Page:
Anyone who has made it to grade four or five on the piano will, almost certainly, have encountered a piece by Chopin. Certainly, no compilation of "classics for beginners" is complete without his E minor Prelude. It's got everything the fledgling pianist needs to feel good about their technique: it's short, it's in a gratifyingly slow speed and it has a superficially straightforward left-hand part, with a sad, singing melody line in the right.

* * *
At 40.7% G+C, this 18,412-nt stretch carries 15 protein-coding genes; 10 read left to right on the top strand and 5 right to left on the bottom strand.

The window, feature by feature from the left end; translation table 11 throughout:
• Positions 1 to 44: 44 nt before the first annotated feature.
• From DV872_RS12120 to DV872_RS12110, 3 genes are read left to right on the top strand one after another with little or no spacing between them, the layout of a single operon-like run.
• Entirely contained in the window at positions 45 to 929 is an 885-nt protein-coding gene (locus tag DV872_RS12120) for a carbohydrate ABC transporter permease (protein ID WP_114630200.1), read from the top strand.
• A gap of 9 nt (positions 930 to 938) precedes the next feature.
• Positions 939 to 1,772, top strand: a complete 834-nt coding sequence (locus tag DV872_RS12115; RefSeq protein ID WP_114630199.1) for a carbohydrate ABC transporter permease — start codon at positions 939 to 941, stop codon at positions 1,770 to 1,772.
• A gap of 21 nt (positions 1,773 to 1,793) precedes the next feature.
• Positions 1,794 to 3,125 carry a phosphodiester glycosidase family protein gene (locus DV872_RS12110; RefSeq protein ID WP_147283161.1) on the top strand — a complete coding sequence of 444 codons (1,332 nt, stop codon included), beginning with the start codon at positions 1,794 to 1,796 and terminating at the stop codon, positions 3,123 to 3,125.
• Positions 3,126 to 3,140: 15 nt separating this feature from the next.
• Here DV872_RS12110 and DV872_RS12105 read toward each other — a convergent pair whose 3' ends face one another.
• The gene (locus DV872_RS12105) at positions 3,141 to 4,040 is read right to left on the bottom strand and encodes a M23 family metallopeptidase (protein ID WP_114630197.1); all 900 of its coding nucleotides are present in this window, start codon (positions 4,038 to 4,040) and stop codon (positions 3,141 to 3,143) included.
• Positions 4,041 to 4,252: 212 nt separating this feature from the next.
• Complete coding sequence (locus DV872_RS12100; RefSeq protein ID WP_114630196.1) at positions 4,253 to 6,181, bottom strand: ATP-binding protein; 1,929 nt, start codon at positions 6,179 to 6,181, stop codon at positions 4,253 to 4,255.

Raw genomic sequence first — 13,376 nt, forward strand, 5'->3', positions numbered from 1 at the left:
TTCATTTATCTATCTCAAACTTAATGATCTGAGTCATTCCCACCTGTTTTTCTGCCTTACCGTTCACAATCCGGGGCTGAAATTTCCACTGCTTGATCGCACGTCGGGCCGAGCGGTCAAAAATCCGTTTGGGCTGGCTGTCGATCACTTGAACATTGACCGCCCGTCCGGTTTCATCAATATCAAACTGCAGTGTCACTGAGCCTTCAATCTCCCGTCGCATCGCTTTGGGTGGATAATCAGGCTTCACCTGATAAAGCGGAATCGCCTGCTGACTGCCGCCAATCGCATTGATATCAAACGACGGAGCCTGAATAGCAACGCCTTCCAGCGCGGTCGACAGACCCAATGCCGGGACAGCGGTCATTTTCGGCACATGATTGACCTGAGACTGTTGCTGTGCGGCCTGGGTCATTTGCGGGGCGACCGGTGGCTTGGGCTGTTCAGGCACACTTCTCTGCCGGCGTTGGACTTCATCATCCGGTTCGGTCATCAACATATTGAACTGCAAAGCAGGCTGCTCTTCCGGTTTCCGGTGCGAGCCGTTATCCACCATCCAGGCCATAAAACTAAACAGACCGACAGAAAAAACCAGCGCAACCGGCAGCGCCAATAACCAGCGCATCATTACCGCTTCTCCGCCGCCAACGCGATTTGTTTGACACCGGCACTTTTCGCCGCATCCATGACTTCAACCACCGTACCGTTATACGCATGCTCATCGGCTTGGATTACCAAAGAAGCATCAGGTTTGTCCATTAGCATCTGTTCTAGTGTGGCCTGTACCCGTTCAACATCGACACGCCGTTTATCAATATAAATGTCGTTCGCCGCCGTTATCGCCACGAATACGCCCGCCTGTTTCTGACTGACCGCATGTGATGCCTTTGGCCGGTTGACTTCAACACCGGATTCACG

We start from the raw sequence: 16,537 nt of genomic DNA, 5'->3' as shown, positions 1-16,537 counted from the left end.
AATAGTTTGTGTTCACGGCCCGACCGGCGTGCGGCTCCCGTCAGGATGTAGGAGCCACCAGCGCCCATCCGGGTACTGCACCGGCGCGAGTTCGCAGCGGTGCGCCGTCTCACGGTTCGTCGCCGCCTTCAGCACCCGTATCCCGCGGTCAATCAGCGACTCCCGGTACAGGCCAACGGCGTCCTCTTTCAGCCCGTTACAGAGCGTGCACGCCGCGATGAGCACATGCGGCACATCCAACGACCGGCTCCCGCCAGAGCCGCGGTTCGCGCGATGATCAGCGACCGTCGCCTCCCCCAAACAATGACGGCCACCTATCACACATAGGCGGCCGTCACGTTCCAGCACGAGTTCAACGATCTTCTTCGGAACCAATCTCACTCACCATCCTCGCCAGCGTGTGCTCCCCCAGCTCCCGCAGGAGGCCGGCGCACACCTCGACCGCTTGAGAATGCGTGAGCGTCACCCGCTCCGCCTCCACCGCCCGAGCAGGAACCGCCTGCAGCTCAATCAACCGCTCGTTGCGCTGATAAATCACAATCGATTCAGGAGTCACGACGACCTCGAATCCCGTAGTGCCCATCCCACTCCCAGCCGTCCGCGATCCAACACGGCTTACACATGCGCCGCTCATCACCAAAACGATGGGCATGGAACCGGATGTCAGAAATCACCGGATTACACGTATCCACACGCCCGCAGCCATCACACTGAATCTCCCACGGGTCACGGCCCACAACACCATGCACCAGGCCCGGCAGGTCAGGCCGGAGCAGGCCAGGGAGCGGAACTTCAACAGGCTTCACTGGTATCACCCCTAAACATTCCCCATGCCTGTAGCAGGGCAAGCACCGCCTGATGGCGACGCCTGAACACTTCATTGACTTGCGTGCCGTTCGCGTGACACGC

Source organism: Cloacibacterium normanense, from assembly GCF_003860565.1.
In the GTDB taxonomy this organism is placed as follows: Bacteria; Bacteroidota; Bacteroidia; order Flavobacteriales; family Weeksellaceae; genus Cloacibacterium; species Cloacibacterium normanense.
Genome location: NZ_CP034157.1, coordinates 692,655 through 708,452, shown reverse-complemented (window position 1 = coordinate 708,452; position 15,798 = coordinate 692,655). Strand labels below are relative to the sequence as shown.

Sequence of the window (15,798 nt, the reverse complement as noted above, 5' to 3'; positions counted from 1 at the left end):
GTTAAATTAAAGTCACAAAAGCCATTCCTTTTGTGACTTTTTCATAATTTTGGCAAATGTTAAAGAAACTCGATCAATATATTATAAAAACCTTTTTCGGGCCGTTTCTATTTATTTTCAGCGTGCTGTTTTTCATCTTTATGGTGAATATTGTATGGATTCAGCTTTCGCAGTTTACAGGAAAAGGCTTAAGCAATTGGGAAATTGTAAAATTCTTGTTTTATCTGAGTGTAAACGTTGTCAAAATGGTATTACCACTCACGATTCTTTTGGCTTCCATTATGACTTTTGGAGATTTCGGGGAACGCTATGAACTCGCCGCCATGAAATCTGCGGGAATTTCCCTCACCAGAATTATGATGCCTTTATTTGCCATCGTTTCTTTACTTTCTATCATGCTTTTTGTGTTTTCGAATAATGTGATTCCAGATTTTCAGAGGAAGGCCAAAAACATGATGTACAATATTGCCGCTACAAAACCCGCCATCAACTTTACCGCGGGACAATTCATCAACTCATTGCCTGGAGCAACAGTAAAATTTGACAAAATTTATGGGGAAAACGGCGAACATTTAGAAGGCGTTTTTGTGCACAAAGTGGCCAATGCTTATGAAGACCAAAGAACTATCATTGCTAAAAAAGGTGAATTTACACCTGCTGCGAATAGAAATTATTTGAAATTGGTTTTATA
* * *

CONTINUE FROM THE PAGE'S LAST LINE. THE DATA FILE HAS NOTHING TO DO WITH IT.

Yet this tiny prelude is also a musical masterpiece – of poetic expression, melodic descent and emotional intensification. The thing is, though, once you've mastered its technical aspects, it's all too easy to play it with a gloopy, Liberace-like sentimentality. If this was the only Chopin piece you had played, you might imagine the composer to be a consumptive sentimentalist, the embodiment of the sickly side of musical romanticism.